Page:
“It was the beginning of chemistry,” said David Neufeld, a professor of molecular astrophysics at John Hopkins University and co-author of a study published Wednesday detailing how—after a multi-decade search—scientists finally detected the elusive molecule HeH+ in space — the first step on a path of increasing complexity in the Universe, “as momentous a shift as the one from single-cell to multicellular life on Earth,” he told AFP. “The discovery is a dramatic and beautiful demonstration of Nature’s tendency to form molecules.”
In the beginning, more than 13 billion years ago, the Universe was an undifferentiated soup of three simple, single-atom elements. Stars would not form for another 100 million years. But within 100,000 years of the Big Bang, the very first molecule emerged, an improbable marriage of helium and hydrogen known as a helium hydride ion, or HeH+.
Theoretical models had long since convinced astrophysicists that HeH+ came first, followed—in a precise order—by a parade of other increasingly complex and heavy molecules.
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HeH+ had also been studied in the laboratory, as early as 1925. But detected HeH+ in its natural habitat had remained beyond their grasp. “The lack of definitive evidence of its very existence in interstellar space has been a dilemma for astronomy for a long time,” said lead author Rolf Gusten, a scientist at the Max Planck Institute for Radioastronomy in Bonn.
Researchers knew where to look.
Already in the 1970s, models suggested that HeH+ should exist in significant quantities in the glowing gases ejected by dying Sun-like stars, which created conditions similar to those found in the early Universe.
Spectrum of HeH+ as observed with GREAT on board of SOFIA towards the planetary nebula NGC 7027. In the underlying image from the Hubble/NICMOS camera, the sharp transition zone between the ionized HII region (white-yellow) and the cool envelope (red colour) is nicely visible. It is in this ionization front where HeH+ is formed (marked by an artist’s concept of the molecular structure). The sky area covered by the GREAT instrument with a size of 14.3 arcsec includes most of the nebula’s emission. The spectral line width of the HeH+ profile is determined by the motion of the expanding envelope. Credits: Composition: NIESYTO design; Image NGC 7027: William B. Latter (SIRTF Science Center/Caltech) and NASA/ESA; Spectrum: Rolf Güsten/MPIfR (Nature, April 18, 2019)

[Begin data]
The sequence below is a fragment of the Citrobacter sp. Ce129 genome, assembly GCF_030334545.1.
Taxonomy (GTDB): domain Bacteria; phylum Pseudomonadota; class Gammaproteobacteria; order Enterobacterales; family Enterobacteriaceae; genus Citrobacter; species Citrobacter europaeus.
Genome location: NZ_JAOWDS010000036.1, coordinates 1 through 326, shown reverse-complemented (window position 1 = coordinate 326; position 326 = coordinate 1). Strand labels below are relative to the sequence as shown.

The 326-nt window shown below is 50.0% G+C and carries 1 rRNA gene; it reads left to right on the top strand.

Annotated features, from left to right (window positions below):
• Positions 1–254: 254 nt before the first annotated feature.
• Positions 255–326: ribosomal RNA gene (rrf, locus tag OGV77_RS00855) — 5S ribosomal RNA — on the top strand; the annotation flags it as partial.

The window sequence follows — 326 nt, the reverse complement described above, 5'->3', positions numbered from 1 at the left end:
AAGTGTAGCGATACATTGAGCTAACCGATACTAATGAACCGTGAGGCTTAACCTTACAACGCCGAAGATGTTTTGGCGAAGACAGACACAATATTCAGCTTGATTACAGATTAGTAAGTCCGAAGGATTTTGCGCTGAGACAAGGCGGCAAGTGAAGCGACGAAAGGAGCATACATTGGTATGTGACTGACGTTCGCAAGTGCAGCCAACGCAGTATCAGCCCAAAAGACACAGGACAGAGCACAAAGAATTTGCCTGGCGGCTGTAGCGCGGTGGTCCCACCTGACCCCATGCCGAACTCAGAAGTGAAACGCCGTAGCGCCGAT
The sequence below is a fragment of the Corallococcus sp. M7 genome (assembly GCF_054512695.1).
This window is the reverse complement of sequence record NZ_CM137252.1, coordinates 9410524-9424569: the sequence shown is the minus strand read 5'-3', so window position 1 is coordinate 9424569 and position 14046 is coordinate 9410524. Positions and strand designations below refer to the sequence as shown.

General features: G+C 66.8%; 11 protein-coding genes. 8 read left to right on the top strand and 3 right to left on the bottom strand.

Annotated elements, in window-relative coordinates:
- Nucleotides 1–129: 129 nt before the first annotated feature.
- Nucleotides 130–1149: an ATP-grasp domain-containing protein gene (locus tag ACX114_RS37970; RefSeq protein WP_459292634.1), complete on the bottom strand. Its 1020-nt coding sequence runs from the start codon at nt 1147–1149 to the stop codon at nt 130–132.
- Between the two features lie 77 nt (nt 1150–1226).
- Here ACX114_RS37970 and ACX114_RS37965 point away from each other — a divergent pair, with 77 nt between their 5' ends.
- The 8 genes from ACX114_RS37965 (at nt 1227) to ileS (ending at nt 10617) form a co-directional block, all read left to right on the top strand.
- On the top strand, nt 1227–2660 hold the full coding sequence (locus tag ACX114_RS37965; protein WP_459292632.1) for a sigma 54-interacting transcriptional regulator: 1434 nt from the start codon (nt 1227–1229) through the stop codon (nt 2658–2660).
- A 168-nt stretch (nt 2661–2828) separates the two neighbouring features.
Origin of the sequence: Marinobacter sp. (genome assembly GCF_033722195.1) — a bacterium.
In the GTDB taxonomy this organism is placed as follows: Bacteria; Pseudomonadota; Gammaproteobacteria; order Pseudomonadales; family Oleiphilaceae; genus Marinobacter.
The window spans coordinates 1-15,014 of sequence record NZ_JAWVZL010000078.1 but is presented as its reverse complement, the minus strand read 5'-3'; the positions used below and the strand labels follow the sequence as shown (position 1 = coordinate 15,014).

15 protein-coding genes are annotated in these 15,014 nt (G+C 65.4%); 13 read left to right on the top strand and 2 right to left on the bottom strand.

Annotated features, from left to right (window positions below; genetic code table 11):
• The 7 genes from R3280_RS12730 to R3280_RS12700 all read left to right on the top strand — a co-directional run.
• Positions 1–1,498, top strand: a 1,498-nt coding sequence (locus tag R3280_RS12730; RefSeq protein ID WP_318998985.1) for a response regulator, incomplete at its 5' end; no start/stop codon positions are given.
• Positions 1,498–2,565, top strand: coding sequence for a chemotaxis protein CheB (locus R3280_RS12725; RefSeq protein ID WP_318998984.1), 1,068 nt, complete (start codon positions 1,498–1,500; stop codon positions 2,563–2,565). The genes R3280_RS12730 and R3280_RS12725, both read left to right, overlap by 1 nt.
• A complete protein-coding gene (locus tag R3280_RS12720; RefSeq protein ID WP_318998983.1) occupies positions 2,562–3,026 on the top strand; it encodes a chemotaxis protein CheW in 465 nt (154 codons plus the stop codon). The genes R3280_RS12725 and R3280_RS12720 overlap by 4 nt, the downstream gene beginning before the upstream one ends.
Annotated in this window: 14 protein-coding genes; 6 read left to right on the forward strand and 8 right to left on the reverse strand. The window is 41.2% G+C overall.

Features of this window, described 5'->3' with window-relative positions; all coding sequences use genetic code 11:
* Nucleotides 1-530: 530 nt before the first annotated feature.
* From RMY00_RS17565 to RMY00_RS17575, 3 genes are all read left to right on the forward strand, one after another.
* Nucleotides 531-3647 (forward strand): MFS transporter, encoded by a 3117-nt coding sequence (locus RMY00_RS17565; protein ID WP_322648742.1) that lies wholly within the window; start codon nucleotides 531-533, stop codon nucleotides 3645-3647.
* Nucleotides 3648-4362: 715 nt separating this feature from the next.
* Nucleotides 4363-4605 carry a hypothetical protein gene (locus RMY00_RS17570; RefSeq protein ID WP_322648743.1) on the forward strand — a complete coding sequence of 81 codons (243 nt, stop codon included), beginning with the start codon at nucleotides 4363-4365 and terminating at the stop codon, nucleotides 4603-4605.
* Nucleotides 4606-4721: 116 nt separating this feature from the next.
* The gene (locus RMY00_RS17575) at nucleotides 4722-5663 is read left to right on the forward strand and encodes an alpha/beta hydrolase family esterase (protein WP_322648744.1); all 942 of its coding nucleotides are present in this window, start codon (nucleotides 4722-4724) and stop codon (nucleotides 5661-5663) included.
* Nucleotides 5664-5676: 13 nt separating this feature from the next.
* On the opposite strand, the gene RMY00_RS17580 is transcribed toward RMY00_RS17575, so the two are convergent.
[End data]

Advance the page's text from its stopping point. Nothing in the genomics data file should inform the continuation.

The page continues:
A fragile molecule
The problem was that the electromagnetic waves given off by the molecule were in a range—far-infrared—cancelled out by Earth’s atmosphere, and thus undetectable from the ground.
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So NASA and the German Aerospace Center joined forces to create an airborne observatory with three main components: a massive 2.7-metre telescope, an infrared spectrometer, and a Boeing 747—with a window-like square cut away from it fuselage—big enough to carry them.
From a cruising altitude of nearly 14,000 metres (45,000 feet), the Stratospheric Observatory for Infrared Astronomy, or SOFIA, avoided 85 percent of the atmospheric “noise” of ground-based telescopes.
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Data from a series of three flights in May 2016 contained the molecular evidence scientists had long sought, interlaced in the planetary nebula NGC 7027 some 3,000 light years away.
Even though temperatures in the young Universe fell rapidly after the Big Bang, they were still in the neighborhood of 4,000 degrees Celsius, a hostile environment for molecular bonding. Moreover, helium—a “noble” gas—”has a very low proclivity for form molecules,” Neufeld explained. It’s union with ionized hydrogen was fragile, and did not persist for very long, replaced by progressively more robust and complex molecular bonds.
Heavier elements such as carbon, oxygen and nitrogen—and the many molecules they gave rise to—were formed later still by the nuclear reactions that power stars.